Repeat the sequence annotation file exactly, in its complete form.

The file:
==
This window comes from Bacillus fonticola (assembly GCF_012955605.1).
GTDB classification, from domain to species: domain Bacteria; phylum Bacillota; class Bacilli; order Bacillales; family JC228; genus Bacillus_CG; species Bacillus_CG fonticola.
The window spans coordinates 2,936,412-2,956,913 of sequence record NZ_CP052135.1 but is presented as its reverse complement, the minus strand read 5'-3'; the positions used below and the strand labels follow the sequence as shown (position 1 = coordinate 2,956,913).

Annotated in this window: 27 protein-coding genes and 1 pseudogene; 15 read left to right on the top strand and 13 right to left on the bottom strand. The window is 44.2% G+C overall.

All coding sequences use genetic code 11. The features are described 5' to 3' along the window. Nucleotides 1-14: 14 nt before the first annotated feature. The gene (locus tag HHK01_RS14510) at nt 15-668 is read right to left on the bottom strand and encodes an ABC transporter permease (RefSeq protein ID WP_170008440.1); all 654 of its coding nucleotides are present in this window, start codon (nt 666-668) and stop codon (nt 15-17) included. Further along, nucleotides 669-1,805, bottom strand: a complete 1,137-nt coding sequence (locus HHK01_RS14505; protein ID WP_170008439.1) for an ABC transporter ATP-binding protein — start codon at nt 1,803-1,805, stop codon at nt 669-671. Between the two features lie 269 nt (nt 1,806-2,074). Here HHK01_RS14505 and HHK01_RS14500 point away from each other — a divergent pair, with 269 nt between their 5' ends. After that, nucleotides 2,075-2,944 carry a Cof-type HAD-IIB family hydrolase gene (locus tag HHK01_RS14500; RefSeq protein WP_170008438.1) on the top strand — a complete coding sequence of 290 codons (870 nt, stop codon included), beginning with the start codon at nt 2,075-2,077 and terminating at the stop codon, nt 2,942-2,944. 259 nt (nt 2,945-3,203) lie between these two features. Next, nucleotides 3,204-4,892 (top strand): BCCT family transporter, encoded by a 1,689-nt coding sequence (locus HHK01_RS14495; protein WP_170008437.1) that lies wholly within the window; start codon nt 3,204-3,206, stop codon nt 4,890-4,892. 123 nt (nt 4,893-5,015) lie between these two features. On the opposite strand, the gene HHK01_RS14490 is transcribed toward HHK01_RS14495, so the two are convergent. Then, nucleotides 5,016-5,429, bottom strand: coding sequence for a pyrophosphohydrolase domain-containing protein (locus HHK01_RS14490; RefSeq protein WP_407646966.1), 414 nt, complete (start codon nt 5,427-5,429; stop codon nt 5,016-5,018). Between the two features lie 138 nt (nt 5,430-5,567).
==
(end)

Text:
This window comes from Bacillus fonticola (assembly GCF_012955605.1).
GTDB classification, from domain to species: domain Bacteria; phylum Bacillota; class Bacilli; order Bacillales; family JC228; genus Bacillus_CG; species Bacillus_CG fonticola.
The window spans coordinates 2,936,412-2,956,913 of sequence record NZ_CP052135.1 but is presented as its reverse complement, the minus strand read 5'-3'; the positions used below and the strand labels follow the sequence as shown (position 1 = coordinate 2,956,913).

Annotated in this window: 27 protein-coding genes and 1 pseudogene; 15 read left to right on the top strand and 13 right to left on the bottom strand. The window is 44.2% G+C overall.

All coding sequences use genetic code 11. The features are described 5' to 3' along the window. Nucleotides 1-14: 14 nt before the first annotated feature. The gene (locus tag HHK01_RS14510) at nt 15-668 is read right to left on the bottom strand and encodes an ABC transporter permease (RefSeq protein ID WP_170008440.1); all 654 of its coding nucleotides are present in this window, start codon (nt 666-668) and stop codon (nt 15-17) included. Further along, nucleotides 669-1,805, bottom strand: a complete 1,137-nt coding sequence (locus HHK01_RS14505; protein ID WP_170008439.1) for an ABC transporter ATP-binding protein — start codon at nt 1,803-1,805, stop codon at nt 669-671. Between the two features lie 269 nt (nt 1,806-2,074). Here HHK01_RS14505 and HHK01_RS14500 point away from each other — a divergent pair, with 269 nt between their 5' ends. After that, nucleotides 2,075-2,944 carry a Cof-type HAD-IIB family hydrolase gene (locus tag HHK01_RS14500; RefSeq protein WP_170008438.1) on the top strand — a complete coding sequence of 290 codons (870 nt, stop codon included), beginning with the start codon at nt 2,075-2,077 and terminating at the stop codon, nt 2,942-2,944. 259 nt (nt 2,945-3,203) lie between these two features. Next, nucleotides 3,204-4,892 (top strand): BCCT family transporter, encoded by a 1,689-nt coding sequence (locus HHK01_RS14495; protein WP_170008437.1) that lies wholly within the window; start codon nt 3,204-3,206, stop codon nt 4,890-4,892. 123 nt (nt 4,893-5,015) lie between these two features. On the opposite strand, the gene HHK01_RS14490 is transcribed toward HHK01_RS14495, so the two are convergent. Then, nucleotides 5,016-5,429, bottom strand: coding sequence for a pyrophosphohydrolase domain-containing protein (locus HHK01_RS14490; RefSeq protein WP_407646966.1), 414 nt, complete (start codon nt 5,427-5,429; stop codon nt 5,016-5,018). Between the two features lie 138 nt (nt 5,430-5,567).